The research, published by the journal Appetite, provides the first evidence that people who perceive themselves as poor are more likely to eat more.
The new study, by Dr Boyka Bratanova, also suggests that people eat more calories to ‘self-soothe' a sense of anxiety when they feel unequal to others.
The research provides the first experimental evidence that poverty and inequality can cause obesity through increased consumption of high calorie food, and that there are psychological mechanisms linking these economic conditions to eating behaviour.
Dr Bratanova, a lecturer in Management at the University of St Andrews, worked with a team of international researchers for the study. She said, "Feeling poor and feeling unequal can simultaneously influence eating behaviour, pushing people to approach high calorie food and consume larger amounts of it.
"It appears that humans and animals respond similarly to harsh and scarce environments, and this response takes the form of pre-emptive increase in food consumption.
"Inequality, on the other hand, evokes a sense of anxiety, and this is true both for the disadvantaged and for the advantaged. The disadvantaged are worried that others will look down on them and see them as inferior; the advantaged are worried that others may envy them and challenge their privileged position.
"This social anxiety in turn pushes people to consume larger amounts of food high in sugar and fat as a way to soothe their emotions."
In two studies, the team led by Dr Bratanova set out to test the hypotheses that perceived poverty triggers increased food consumption and that inequality induces anxiety, which in turn leads to an increase in eating. The first study experimentally manipulated poverty and measured inequality, the second study did the reverse.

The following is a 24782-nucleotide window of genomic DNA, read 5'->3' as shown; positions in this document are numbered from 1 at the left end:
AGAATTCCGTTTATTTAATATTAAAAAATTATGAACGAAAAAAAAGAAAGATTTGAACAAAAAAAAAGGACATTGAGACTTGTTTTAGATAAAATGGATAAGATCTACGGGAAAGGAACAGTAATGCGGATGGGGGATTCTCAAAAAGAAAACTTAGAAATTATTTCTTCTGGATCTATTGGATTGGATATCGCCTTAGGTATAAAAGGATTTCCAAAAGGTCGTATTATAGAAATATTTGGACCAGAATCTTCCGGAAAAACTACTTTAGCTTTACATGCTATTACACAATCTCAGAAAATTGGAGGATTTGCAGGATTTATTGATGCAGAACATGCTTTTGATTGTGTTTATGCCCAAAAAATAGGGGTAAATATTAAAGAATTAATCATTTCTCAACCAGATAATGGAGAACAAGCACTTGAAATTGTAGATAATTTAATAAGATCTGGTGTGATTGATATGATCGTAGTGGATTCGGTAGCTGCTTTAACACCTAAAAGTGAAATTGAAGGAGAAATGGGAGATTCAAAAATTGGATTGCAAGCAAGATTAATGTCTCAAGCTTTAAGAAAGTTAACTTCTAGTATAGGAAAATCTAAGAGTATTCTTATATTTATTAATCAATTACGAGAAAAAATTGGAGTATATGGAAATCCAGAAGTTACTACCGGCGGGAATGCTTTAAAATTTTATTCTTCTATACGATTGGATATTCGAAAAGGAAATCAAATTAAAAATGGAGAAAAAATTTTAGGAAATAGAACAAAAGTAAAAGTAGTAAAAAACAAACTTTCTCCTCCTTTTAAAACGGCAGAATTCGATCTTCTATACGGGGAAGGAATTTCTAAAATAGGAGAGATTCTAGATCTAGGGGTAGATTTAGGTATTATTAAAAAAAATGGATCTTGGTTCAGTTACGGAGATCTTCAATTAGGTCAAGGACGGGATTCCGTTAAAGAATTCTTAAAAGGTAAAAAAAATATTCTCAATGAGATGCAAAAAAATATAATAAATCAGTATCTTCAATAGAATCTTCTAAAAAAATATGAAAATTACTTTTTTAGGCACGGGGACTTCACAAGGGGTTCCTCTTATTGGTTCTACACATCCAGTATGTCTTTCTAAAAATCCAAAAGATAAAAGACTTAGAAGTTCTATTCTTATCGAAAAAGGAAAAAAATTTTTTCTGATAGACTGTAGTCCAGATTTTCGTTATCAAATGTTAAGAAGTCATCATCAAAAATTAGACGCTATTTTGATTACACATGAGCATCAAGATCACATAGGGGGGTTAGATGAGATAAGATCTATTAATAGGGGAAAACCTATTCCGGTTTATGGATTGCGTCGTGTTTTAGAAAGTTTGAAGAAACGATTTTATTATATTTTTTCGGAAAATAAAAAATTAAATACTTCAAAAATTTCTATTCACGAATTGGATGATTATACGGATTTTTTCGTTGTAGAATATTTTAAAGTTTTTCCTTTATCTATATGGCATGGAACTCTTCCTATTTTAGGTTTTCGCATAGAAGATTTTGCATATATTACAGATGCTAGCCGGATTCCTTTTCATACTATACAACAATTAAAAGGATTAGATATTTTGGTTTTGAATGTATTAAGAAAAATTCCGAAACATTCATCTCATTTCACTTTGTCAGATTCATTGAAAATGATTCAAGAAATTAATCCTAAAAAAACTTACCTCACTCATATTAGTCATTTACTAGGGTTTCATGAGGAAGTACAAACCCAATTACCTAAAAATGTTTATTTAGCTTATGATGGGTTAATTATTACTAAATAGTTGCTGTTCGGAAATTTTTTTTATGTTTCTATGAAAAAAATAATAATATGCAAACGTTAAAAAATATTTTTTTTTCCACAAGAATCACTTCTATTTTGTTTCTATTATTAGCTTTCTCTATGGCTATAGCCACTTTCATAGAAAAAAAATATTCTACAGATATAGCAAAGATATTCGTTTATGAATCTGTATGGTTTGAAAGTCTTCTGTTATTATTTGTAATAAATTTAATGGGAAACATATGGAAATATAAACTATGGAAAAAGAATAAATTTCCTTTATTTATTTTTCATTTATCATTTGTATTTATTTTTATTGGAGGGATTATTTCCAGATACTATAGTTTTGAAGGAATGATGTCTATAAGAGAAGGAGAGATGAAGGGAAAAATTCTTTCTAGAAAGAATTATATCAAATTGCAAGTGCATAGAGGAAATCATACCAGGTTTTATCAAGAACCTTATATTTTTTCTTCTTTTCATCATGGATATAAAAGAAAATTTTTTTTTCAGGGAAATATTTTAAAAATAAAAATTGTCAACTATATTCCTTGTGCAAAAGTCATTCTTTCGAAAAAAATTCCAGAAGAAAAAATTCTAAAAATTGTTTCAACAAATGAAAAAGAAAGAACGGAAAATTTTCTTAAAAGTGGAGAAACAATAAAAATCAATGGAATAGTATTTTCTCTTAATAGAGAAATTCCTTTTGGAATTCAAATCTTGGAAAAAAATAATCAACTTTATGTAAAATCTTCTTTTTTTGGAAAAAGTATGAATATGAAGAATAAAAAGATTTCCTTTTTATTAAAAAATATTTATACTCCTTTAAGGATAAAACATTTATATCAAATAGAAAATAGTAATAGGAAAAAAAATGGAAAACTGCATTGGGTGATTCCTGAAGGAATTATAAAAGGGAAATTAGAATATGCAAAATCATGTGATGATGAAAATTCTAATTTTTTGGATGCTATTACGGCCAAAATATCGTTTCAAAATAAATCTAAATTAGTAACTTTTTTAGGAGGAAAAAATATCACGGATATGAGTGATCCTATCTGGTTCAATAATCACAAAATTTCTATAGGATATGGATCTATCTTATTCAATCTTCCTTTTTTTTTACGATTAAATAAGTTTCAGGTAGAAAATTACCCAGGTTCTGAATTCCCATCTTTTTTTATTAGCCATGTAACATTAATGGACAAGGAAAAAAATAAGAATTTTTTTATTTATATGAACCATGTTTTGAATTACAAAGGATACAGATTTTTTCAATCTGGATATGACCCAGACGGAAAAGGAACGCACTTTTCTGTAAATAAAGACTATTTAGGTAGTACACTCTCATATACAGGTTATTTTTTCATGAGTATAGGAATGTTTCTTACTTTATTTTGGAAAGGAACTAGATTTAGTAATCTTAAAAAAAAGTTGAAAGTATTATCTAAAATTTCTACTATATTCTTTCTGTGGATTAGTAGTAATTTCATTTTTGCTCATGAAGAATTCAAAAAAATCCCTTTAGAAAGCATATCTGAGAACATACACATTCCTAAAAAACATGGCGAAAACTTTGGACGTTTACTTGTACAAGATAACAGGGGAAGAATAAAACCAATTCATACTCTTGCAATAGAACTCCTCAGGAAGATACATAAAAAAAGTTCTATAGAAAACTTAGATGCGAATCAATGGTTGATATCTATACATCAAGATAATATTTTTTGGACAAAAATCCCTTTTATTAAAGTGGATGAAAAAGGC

The first study began by gathering some background information, including participants' socioeconomic status (SES), used as measure of inequality. Participants also indicated how worried they were that others could look down on them, see them as inferior, or envy them. Then participants were divided in two groups.
One of the groups read how many people in the UK live in financial and material scarcity, and wrote a paragraph on how they were similar to these people, as a way to make them feel poor. The second group read how many people in the UK live in financial and material abundance, and wrote a paragraph on how they were similar to these people, as a way to make them feel wealthy. Then all participants watched two short videos and consumed snacks – chocolates and cheese crackers.
Participants induced to feel poor ate on average 54% more food than participants induced to feel wealthy. Additionally, participants who rated themselves as lower SES tended to worry that others would look down on them, and this was associated with increased calorie intake. Participants who rated themselves as higher SES tended to worry that others would envy them and this was also associated with increased calorie intake.